Red Seas Under Red Skies (The Expected Review…)

So in a recent blog post I hinted (badly) that a friend had mentioned to me that Red Seas Under Red Skies felt like it was just filler. But at the time I hadn’t finished the book so I couldn’t really comment.

 

Well, now I can. 

 

 

 

First off, let’s deal with what was said about the book being filler. Now from what I can see about how the book went down, I think that the reason this has been said is because although there’s a fair amount that happens in the book you get the feeling that a lot of it is build up to the climactic ending. And there is a climactic ending, but because the ending explodes and snaps rather suddenly you very much get the feeling when you’re closing that ‘There’s not enough room to finish this’.

 

I definitely started wondering how Lynch was going to resolve the plot once I started getting to 150 pages left to go … 100 pages left to go. And then boom. 

 

Another reason I think that it felt like a bit of filler is partly because of the setting. Even after the swashbuckling quote on the front of the first book and piratical adventures suiting the characters, the fact that they were gallivanting on a ship with a very strong captain made it feel like they were almost piggybacking on another story for a large part of the book. 


It’s a strange feeling really, because I don’t think this in any way detracted from the enjoyment that is to be had from the book. The writing is still good, the characters are still very entertaining and the world is still fascinating.


I think it’s that because you felt like they were just hopping along with someone else’s adventure you knew that they were going to leave those characters behind in the end so it almost felt inconsequential. This feels silly to say because Lynch does try and address this and he does that well, introducing characters and intertwining them with our protagonists with skill and consequence.But I guess, at least from my perspective, I’m always aware that they’re the great con-artists and it’s hard to forget that whatever might happen they’re going to move on to the next big score at some point. Although that view point is probably not helped by the fact that I knew there was a third book, so maybe if I didn’t know that I might have thought they could settle down at the end….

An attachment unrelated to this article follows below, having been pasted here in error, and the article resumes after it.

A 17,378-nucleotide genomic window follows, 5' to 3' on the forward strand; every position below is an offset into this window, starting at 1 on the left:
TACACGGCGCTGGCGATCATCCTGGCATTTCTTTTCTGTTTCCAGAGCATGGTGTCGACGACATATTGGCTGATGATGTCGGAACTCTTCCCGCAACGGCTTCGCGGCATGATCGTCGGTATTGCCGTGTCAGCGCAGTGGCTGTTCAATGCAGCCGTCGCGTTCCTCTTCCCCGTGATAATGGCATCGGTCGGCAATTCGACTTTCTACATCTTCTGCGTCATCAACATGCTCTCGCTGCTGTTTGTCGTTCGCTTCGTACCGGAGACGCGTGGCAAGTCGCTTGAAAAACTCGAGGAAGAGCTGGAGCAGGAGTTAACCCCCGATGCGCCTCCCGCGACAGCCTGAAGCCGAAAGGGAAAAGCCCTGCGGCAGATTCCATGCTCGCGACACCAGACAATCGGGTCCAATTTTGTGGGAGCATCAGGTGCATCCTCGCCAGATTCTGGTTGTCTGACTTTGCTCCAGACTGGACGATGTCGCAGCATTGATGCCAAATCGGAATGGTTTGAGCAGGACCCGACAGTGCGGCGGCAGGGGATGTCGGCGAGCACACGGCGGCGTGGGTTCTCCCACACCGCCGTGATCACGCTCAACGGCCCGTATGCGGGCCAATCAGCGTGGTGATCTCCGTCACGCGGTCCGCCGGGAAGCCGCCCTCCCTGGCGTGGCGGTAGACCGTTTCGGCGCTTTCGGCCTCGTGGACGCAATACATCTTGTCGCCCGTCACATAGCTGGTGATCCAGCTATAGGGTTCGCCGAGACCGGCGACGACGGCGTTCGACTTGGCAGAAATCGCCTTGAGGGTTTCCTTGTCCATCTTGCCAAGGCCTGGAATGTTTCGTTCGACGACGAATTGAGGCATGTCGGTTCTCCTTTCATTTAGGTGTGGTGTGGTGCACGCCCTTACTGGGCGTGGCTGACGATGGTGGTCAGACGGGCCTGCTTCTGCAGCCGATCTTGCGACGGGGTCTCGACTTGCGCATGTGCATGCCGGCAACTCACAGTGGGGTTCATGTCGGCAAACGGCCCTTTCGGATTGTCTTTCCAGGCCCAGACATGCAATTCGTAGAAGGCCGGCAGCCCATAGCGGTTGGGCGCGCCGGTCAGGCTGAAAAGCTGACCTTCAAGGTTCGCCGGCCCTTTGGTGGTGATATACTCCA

Anyway! 

 

The work itself is just like reading more of the first, so that’s no bad thing. The characters retain their playfulness, intelligent and cunning ways. There’s more baggage than you get with the first book, the ending of Lies of Locke Lamora clearly weighs on them and at times there is the feeling that there’s a sword of Damacles dangling overhead waiting to split the group asunder. But that’s not a bad thing, it just adds another dimension to the plot along with the usual tension from whatever score they’re planning. The writing retains its wit, keeps its pacing and generally drags you along for the ride whether you want to put the book down or not.

 

I’ve touched on the setting. But the fact that the characters are out in the big wide ocean for a portion gives a good reason for Lynch to show you the characters weaknesses and expose their raw nerves. You definitely feel like the characters are being pushed to their limits and that they’re finding out just as much about themselves as we are. 

 

I would definitely recommend this book, even more so if you’ve already enjoyed The Lies of Locke Lamora. I am glad that the next installment is already available for purchase as the ending almost felt too quick. You’re just getting ready for a big climactic ending and you get one, but it’s over almost before you know what’s happening. 

 

So yes, read this, it’s just as good as the first and you’ll be hard pressed not to dive straight into the next one!

 

See you next time!

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